May 2008

Public Invited To Be Part Of ‘Shield Of Freedom’

 PHOENIX — The United States Coast Guard Auxiliary is enlisting the assistance of America’s 80 million boaters and others, who work, play or live around our bays, rivers, lakes, and coastal areas for its America’s Waterway Watchprogram, designed to help keep America safe and secure.

The program, commonly referred to as AWW, is a concept similar to the Neighborhood Watch program. “It’s like neighborhood watch on the water,” according to Mary Larsen, chief of America's Waterway Watch Division for the Auxiliary's Marine Safety department.

 With over 95,000 miles of shoreline and over 290,000 square miles of water, the Coast Guard Auxiliary, and its parent organization — the United States Coast Guard — can’t be everywhere at once. They need all the eyes and ears of those who frequent our waterways.

 The main objective of America’s Waterway Watch program is to prevent acts of terrorism and other illegal activity by having members of the commercial and recreational boating industries, as well as the boating public, recognize and report suspicious activities that may be indicators of potential terrorism.

The Coast Guard Auxiliary urges Waterway Watch participants to never take action themselves, other than placing a call to the toll-free number, or by taking photographs at a safe distance. All they are asking is that you keep your eyes and ears open.

 According to Larsen,” We’re appealing to those who live, work or boat on our waterways; they know the difference between what’s normal and what’s out of place.”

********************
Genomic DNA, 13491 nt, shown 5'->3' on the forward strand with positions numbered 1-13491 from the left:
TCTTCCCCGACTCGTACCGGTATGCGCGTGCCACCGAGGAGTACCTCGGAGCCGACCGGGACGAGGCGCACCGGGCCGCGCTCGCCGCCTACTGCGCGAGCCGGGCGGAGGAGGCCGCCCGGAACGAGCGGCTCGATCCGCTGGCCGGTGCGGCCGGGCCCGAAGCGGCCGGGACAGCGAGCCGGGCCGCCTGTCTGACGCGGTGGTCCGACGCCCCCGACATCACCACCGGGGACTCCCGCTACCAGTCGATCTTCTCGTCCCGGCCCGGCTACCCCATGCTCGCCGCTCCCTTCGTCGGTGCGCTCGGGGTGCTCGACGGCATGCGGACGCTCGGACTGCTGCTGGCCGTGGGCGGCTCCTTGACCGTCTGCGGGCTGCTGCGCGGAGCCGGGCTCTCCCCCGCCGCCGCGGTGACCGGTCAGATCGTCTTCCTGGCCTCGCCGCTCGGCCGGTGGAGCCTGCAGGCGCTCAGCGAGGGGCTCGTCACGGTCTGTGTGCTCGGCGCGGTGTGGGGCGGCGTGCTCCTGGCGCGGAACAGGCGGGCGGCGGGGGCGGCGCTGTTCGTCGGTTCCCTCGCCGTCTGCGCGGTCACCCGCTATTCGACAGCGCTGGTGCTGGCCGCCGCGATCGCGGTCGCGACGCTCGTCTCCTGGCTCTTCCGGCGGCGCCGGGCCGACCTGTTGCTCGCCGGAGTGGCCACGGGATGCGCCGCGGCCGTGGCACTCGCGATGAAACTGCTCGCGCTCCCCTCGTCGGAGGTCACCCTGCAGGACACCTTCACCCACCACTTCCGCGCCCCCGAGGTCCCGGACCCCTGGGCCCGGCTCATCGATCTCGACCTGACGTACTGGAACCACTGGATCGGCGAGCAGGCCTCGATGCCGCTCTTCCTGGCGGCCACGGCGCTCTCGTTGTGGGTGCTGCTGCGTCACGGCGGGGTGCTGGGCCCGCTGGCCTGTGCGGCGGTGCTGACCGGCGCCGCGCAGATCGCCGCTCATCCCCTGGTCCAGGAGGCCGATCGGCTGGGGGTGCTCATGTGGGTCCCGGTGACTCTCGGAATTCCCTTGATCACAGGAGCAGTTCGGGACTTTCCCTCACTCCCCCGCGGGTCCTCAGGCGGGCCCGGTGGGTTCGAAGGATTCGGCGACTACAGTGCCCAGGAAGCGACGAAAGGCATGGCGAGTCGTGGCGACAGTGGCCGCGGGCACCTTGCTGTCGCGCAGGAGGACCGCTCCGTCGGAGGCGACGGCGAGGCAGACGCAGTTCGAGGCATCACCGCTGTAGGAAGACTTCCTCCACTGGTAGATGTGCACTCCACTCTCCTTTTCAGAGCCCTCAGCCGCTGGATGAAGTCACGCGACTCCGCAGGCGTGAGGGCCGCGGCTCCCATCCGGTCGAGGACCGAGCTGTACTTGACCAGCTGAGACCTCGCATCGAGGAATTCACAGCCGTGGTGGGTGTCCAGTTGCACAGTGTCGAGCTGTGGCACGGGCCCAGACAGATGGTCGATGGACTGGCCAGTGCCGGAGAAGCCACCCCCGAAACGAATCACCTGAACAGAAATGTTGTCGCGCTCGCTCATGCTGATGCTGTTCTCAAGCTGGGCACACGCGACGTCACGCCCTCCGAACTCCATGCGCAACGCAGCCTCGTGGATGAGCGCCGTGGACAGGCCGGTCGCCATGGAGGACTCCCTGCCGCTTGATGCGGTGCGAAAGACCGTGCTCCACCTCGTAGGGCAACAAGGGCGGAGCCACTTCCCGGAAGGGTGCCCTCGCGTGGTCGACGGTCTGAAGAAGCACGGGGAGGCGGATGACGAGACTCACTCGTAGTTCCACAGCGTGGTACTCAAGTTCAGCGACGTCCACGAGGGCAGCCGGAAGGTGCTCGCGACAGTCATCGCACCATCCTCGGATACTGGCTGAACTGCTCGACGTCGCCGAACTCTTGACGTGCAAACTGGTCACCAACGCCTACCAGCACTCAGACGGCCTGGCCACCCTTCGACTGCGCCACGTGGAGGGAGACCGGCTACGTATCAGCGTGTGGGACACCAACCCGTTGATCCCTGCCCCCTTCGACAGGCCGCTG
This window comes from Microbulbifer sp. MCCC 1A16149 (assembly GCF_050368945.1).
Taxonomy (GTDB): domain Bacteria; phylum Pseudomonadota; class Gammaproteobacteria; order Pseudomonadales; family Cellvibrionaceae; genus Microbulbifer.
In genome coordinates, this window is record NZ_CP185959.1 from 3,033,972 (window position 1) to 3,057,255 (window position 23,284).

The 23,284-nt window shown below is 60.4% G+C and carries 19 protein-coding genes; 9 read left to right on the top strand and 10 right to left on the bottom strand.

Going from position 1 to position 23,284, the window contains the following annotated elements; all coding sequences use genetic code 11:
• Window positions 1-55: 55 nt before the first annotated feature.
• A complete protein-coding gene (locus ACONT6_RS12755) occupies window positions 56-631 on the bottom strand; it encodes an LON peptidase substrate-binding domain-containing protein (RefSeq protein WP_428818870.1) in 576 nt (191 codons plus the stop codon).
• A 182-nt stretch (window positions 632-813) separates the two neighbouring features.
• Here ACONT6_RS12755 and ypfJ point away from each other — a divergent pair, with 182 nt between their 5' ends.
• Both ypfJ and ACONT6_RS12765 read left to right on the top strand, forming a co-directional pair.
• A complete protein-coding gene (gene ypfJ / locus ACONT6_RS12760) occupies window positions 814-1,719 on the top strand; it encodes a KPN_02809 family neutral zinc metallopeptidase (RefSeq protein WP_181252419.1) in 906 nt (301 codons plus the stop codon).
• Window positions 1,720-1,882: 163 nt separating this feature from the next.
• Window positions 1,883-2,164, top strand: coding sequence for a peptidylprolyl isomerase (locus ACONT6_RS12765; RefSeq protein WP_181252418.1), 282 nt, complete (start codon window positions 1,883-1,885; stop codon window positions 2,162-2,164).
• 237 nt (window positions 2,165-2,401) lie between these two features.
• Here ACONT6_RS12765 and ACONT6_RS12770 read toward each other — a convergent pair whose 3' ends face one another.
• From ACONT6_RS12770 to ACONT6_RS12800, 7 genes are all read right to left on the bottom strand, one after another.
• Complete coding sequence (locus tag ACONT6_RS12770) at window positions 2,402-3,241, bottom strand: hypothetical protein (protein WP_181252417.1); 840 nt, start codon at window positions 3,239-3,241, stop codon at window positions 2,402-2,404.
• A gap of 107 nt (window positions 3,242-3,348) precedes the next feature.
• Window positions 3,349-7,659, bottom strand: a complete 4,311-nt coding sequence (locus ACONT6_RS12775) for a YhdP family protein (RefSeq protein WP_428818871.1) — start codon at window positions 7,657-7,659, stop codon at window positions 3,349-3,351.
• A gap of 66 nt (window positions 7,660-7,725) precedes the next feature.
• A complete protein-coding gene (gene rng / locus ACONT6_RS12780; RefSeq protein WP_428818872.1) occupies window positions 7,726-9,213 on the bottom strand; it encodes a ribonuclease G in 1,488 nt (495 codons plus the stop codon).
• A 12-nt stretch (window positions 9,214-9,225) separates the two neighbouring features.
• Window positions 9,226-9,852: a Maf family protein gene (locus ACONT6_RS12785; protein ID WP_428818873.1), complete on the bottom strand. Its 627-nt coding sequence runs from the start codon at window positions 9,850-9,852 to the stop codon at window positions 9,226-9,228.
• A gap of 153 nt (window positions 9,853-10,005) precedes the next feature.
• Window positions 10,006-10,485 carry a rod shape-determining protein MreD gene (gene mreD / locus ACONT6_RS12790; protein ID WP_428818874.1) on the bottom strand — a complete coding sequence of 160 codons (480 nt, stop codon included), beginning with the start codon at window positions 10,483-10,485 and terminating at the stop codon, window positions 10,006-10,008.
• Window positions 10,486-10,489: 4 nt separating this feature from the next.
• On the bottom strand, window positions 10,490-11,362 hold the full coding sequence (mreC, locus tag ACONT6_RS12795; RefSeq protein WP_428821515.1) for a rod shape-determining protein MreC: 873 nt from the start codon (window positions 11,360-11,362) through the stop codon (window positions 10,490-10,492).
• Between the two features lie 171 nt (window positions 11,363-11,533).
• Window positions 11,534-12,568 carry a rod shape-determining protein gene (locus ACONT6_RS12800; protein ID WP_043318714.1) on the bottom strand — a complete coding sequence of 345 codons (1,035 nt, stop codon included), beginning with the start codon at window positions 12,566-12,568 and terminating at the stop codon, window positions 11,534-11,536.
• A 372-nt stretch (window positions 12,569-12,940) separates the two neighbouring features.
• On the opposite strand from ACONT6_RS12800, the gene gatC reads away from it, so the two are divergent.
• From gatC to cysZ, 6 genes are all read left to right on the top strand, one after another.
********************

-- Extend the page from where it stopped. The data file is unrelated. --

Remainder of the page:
Larson urges boaters to report anything that they think is abnormal or just doesn’t look right. Furthermore, she urges them to take notes and let the National Response Center know the “who/what/when/and where” regarding the observation. “If it makes you go ‘hmmmmm,’ report it.”

The sorts of details that will be helpful include a description of the individuals, the vessel or vehicle involved and what sort of unusual activity was taking place. Boaters and other water enthusiasts are asked to simply pass that information along using the 1-877-24-WATCH number.

 The program has a central phone number, 1-877-24-WATCH (1-877-249-2824), where the public can report suspicious activities. This information goes to the Coast Guard’s National Response Center, which is staffed 24 hours a day, seven days a week.
Some examples of what the Auxiliary is asking the public to be on the lookout for include, but are not limited to the following:

• suspicious persons conducting unusual activities — things that are out of the ordinary,
• unknown persons photographing, videotaping, or making sketches of commercial ports and infrastructures,
• unknown or suspicious persons loitering around vessels and ports for extended periods,
• unknown vendors attempting to sell or deliver merchandise around waterfront areas,
• vessels anchored around bridges and dams, or fishing/diving in an area not typically used for fishing/diving,
• recovering or tossing items into/onto the waterway or shoreline, and
• unusual transfer of personnel or items while vessel is moving.

Furthermore, the Auxiliary is advising that if anyone observes a situation that is perceived to be an immediate danger, they should contact local authorities by dialing 911, or contact the U.S. Coast Guard on Channel 16 of their VHF-FM radio.

 For additional information on America’s Waterway Watch program, visit